Want Your Child to Eat More Vegetables? Use Dip
Children are sometimes picky eaters, but it isn’t always their fault. Researchers from the Temple University Center for Obesity Research and Education (CORE) have found that the majority of children – 70% - have a sensitivity to bitter flavors which affect their taste for vegetables. But parents can encourage their children to eat more healthful produce by offering a low-fat dip to accompany their meal.
Scientists describe seven basic tastes: bitter, salty, sour, astringent, sweet, pungent, and umami (savory). A dislike of bitter things seems to come from the TAS2R38 gene, which encodes a G-protein receptor that controls the ability to taste glucosinolates, a family of bitter-tasting compounds.
Some scientists believe that humans have developed a dislike for bitter foods as a mechanism to prevent accidental poisoning. However, several healthful vegetables, particularly those in the Brassica family like broccoli, cauliflower, cabbage, and Brussels sprouts, have beneficial properties such as the ability to repair DNA and possible block the growth of cancer cells.
Jennifer Orlet Fisher, the director of the Family Eating Laboratory, and colleagues studied 152 pre-school aged children enrolled in Head Start, a program that provides a range of comprehensive education, health, nutrition, and family support services to at-risk children. The researchers first tested the kids’ preference toward bitter flavors by offering cups of fluid with increasing amounts of a bitter-tasting compound. Almost 3/4ths of the children described the water as “bitter or yucky.”
The children were then fed broccoli as a snack over a period of 7-weeks. The kids were more apt to eat the broccoli if they were offered a small cup of ranch dressing on the side. In fact, the acceptance and consumption of broccoli was increased by 80% when the kids were offered the dip.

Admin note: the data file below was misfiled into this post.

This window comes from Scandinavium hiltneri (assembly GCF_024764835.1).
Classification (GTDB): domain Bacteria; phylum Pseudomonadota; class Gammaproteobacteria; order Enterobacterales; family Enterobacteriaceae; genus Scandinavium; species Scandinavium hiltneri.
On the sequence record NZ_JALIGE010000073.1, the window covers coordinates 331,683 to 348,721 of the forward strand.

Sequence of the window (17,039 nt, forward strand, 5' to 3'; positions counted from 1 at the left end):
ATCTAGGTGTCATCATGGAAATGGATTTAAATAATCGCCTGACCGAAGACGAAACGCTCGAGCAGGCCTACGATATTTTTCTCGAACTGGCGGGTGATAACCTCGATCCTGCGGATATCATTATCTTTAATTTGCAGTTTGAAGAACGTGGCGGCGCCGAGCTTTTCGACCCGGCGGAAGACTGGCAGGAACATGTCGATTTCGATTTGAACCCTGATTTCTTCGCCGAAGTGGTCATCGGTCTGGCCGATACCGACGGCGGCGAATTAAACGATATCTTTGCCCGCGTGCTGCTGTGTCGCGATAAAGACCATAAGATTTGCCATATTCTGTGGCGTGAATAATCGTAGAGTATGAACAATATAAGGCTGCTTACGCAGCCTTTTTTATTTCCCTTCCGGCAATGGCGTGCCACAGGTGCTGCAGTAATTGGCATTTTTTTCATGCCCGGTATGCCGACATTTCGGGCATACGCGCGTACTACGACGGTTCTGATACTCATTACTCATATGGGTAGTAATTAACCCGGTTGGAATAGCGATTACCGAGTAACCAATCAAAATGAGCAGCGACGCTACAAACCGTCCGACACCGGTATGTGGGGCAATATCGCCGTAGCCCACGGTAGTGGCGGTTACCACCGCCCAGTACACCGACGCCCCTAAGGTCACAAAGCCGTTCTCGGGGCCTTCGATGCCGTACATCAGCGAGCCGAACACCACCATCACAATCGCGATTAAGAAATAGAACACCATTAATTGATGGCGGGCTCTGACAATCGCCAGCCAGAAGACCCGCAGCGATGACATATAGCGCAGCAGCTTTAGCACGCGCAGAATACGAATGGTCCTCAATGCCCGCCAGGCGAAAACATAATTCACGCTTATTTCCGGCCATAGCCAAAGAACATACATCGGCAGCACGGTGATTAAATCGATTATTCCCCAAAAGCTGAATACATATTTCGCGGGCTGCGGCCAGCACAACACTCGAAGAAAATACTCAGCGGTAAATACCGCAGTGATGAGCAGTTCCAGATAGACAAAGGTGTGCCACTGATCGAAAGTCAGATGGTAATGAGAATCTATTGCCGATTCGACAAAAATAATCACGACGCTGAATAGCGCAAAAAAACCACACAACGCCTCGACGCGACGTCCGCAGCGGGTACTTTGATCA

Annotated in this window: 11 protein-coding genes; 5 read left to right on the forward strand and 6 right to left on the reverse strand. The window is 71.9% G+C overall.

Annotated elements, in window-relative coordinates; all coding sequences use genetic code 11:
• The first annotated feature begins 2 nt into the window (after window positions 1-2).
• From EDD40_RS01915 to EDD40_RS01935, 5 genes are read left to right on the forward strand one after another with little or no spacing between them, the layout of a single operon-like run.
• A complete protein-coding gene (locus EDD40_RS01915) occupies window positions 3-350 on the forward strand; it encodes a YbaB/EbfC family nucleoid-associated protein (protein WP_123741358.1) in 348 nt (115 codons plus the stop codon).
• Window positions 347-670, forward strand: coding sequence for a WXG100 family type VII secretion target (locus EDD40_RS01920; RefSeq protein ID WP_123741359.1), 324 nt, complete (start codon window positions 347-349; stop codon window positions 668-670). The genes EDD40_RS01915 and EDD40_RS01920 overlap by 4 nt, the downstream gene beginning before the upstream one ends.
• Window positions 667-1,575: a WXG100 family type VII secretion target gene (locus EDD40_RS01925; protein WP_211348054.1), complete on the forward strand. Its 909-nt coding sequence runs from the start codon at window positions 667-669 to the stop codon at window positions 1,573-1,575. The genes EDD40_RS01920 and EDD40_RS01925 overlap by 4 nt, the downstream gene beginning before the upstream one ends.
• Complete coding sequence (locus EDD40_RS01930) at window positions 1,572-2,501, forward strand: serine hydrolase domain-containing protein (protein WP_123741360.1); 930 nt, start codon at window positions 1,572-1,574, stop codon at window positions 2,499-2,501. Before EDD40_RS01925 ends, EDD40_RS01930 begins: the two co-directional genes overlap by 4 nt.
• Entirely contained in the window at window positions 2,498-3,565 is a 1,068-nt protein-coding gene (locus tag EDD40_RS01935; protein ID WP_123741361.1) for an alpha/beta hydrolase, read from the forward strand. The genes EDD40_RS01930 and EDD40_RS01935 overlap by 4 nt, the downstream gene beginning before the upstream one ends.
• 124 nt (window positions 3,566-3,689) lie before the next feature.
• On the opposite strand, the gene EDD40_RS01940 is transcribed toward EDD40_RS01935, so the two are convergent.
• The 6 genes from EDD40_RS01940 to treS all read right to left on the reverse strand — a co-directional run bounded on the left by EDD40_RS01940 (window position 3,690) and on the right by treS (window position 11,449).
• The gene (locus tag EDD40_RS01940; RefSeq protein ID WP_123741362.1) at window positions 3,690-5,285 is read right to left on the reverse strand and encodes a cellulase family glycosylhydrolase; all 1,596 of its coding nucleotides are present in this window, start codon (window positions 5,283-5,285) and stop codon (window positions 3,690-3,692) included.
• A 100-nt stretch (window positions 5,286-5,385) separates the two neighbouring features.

"We know that children can learn to like vegetables if they are offered frequently, without prodding and prompting," said Fisher. "Children with a sensitivity to bitterness may avoid certain vegetables, but offering a low-fat dip could make it easier for those foods to become an accepted part of children's diet.”
Of course, parents can use a commercial dip for encouraging their children to eat more raw vegetables, but homemade dips can be easy to make and likely more healthy. Try combining a 16-ounce container of low-fat sour cream with a tablespoon of white vinegar, 2 tablespoons of minced fresh parsley, 2 tablespoons of minced fresh dill, 1 clove of garlic crushed, and 2 tablespoons of grated onion. Salt and pepper to taste; refrigerate for at least one hour.
Other dip ideas include applesauce, hummus, or a low-fat yogurt-based dip.
In addition to including a dip, another method for getting kids interested in vegetables is to create shapes or “flowers” or put a combination on a skewer like a kabob. Having a fun, colorful plate also makes kids more apt to enjoy healthy foods.